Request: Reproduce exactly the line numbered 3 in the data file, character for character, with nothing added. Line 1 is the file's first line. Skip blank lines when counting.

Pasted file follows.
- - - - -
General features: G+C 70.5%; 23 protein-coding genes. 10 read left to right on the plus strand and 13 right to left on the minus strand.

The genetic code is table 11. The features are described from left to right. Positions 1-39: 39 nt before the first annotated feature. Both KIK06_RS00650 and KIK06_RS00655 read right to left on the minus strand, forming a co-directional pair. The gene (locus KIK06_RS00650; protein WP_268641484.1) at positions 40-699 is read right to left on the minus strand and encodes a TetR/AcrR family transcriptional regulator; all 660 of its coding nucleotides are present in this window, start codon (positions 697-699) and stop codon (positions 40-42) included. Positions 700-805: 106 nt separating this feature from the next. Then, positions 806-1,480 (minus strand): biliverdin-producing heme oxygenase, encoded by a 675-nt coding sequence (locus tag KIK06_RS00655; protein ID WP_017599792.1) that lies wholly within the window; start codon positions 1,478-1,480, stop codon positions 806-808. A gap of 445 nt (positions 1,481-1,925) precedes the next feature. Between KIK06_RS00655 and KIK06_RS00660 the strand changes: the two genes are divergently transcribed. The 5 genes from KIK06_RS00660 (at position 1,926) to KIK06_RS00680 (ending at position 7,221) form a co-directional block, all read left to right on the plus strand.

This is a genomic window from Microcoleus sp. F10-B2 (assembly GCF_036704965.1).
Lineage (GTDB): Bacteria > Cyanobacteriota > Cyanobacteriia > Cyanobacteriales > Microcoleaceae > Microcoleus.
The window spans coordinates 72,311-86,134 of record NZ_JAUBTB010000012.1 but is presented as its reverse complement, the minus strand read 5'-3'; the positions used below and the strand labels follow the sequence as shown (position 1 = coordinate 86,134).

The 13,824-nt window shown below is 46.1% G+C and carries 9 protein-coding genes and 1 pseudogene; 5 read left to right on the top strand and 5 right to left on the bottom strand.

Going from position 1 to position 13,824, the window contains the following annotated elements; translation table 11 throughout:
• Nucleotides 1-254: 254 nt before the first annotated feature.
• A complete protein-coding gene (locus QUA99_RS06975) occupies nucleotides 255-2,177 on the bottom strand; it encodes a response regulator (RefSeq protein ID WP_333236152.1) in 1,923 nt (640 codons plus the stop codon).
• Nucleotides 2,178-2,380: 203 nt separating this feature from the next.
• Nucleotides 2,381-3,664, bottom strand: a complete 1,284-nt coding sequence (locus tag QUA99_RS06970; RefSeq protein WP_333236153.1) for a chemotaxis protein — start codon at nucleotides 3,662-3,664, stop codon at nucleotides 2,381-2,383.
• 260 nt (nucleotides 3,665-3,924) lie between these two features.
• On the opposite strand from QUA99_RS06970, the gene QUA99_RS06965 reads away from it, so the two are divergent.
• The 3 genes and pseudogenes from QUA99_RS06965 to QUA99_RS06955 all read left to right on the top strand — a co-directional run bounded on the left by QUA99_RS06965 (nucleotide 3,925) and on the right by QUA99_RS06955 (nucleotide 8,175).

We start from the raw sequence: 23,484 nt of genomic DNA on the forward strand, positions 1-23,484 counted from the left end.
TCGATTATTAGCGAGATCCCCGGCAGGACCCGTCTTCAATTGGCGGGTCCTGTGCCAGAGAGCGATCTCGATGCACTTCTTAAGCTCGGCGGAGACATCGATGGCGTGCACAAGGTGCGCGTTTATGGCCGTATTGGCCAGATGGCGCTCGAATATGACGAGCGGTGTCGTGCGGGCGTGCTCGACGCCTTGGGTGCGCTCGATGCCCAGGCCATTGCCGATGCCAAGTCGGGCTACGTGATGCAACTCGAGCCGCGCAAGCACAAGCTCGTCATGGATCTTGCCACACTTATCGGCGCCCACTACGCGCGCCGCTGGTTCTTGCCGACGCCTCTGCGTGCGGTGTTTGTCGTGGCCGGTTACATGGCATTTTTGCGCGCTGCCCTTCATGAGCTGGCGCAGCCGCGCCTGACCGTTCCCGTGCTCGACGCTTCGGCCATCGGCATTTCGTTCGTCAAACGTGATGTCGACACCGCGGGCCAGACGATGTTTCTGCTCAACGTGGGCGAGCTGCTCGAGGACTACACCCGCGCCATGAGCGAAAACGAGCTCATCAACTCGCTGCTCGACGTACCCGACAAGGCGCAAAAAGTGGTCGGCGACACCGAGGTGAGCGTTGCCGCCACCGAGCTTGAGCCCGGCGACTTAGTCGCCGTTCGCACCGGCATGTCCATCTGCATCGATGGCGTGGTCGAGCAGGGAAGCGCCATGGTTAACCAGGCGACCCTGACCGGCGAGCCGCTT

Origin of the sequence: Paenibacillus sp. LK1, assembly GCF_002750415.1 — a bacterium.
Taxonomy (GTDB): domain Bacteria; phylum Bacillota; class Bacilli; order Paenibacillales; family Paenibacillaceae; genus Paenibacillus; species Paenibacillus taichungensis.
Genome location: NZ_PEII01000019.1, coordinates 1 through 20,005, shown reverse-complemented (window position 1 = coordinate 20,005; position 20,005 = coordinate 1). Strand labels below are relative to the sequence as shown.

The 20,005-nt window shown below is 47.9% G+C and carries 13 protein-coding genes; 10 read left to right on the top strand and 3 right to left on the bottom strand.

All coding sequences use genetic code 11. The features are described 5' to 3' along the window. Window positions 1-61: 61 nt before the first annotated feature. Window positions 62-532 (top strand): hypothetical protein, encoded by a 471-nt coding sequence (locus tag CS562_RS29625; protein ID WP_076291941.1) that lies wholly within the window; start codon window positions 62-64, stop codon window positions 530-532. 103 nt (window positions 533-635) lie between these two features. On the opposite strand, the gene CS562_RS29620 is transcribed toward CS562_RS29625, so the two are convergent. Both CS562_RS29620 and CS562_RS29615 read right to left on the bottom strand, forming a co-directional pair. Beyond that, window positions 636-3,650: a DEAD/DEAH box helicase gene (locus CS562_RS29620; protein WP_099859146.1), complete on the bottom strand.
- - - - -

This is a genomic window from Microcoleus sp. F10-B2 (assembly GCF_036704965.1).